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June 2021: Latest PhD Opportunities with TWI

Mon, 07 June, 2021

PhD Vacancies in Cambridge with TWI Ltd and Lloyd's Register Foundation (LRF)

The industrial doctorate programme at TWI and managed by the National Structural Integrity Research Centre, is recruiting for two new full-time vacancies in Cambridge, United Kingdom.

Cambridge PhD Vacancies

  • Prediction of Step Wise Cracking due to hydrogen attack in steel vessels using finite element stress analysis and acoustic emission
  • Portable cold spray for repair of light metal components

PhD Studentship: Topic 1

Prediction of Step Wise Cracking due to Hydrogen attack in steel vessels using finite element stress analysis and acoustic emission

Background to topic: Why does industry need this research?

Corrosion has been prevalent in our lives since ancient times. It can be caused by many chemicals and substances such as hydrogen. In particular, process plants and pipelines are equipped with steel assets constituting a large portion of the entire plant infrastructure. These structures are exposed to various fluids providing conducive environments where free corrosive hydrogen atoms are released to the surfaces of the steel structure. Hydrogen Induced Cracking (HIC) is one form of Hydrogen damage that is omnipresent in sour production and has been the subject of a lot of research for decades.

Steel pipelines at process plant. Photo: Unsplash
Steel pipelines at process plant. Photo: Unsplash

The objective of the present project is to study the HIC progress in vessel steels used in the oil and gas industry. A Finite Element (FE) model will be developed to predict the stepwise cracking behaviour in these materials. An experimental program, involving Acoustic Emission (AE) monitoring and metallographic examination, will be specified and performed for validation of the FE model. The objective is to predict the Step Wise Cracking (SWHIC) growth based on the structural and material properties of the affected vessel using the FE model and the AE data.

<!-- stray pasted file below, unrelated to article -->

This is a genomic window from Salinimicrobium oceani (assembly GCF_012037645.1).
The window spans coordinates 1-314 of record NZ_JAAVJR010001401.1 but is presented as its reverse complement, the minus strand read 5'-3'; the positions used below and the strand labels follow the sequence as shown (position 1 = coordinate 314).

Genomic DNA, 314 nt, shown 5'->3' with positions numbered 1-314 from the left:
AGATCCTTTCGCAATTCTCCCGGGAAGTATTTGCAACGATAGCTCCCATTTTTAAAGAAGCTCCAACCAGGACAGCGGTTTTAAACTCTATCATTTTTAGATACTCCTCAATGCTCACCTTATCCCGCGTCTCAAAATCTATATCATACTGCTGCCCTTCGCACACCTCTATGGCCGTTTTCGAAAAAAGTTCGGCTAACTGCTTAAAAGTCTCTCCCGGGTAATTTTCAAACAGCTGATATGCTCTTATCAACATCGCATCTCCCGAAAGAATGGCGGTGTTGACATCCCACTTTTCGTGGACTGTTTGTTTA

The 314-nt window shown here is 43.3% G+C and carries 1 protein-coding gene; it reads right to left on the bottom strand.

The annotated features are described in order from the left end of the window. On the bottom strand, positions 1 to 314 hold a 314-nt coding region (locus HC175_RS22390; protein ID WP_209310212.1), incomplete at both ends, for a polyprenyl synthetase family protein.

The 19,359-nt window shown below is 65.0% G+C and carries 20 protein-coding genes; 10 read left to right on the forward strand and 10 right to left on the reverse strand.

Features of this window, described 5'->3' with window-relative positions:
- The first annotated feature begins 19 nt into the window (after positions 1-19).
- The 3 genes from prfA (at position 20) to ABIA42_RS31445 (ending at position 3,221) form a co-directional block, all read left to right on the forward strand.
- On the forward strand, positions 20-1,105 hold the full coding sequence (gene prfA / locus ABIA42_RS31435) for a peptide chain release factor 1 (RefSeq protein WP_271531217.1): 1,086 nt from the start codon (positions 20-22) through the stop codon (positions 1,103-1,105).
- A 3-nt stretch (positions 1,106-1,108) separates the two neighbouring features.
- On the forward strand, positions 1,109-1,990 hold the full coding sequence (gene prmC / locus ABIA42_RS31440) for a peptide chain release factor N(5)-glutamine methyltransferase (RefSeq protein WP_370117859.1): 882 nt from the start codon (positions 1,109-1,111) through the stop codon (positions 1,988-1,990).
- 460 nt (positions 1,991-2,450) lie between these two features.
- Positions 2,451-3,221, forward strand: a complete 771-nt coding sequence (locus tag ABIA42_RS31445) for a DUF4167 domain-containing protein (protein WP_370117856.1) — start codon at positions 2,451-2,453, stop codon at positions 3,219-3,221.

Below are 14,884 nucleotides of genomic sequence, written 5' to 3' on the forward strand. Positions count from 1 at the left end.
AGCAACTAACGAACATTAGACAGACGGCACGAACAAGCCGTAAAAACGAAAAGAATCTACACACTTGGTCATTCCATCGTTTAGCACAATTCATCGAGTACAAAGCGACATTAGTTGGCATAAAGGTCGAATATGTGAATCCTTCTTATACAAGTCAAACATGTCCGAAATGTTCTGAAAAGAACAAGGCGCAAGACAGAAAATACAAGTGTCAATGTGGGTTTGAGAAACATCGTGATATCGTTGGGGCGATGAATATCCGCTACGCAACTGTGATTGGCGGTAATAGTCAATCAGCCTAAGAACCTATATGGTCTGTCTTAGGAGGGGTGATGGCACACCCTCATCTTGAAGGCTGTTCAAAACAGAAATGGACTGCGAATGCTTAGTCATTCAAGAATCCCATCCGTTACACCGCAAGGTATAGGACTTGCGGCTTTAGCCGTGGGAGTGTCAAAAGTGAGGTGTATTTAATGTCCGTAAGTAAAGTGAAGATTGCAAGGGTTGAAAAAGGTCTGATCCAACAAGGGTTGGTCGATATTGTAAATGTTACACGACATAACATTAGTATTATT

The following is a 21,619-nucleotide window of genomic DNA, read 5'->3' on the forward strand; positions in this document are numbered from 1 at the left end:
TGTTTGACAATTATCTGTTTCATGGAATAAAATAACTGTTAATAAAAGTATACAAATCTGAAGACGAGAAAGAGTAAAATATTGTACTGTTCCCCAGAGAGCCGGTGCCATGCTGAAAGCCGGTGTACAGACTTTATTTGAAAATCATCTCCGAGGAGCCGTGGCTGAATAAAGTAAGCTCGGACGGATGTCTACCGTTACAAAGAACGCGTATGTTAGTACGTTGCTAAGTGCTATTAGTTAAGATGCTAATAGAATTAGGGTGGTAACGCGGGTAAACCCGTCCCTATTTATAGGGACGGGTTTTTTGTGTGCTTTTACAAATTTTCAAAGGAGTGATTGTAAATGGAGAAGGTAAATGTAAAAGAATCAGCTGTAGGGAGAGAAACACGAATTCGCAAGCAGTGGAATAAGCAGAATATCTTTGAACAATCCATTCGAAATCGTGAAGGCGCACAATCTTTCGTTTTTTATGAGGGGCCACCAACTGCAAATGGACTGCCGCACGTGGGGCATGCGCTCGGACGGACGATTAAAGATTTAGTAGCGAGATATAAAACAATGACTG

Support for research project by TWI and LRF

Fullagar Technologies is a joint venture between TWI and Lloyds Register that was launched in 2018. The joint venture delivers innovative inspection systems, products and services using the very latest industry research from the National Structural Integrity Research Center (NSIRC). In a world of rapidly advancing digital developments, Fullagar Technologies provides the industry with trustworthy advanced inspection systems assurance and expertise in the areas of remote inspection, additive manufacturing and digital and data driven fabrication-Industry 4.0.

Funding for the doctorate programme

This project is funded by LRF and Brunel University London. The PhD studentship will provide successful Home/EU students with a minimum stipend of £16k/year and will cover the cost of tuition fees. Overseas applicants are welcome to apply, with total funding capped at £24k per year.



PhD Studentship: Topic 2

Portable cold spray for repair of light metal components

Background to topic: Why does industry need this research?

This proposed research project will investigate the emerging technology of portable cold spray as a means to economically repair light metal components. Work to date at TWI has shown that acceptable repairs can be successfully carried out using cold spray. However, the majority of this work has focused on developing high pressure cold spray, which must be performed using inert, high pressure gas within a dedicated, robotised, spray booth. As such, many repairs using this approach are not economically viable.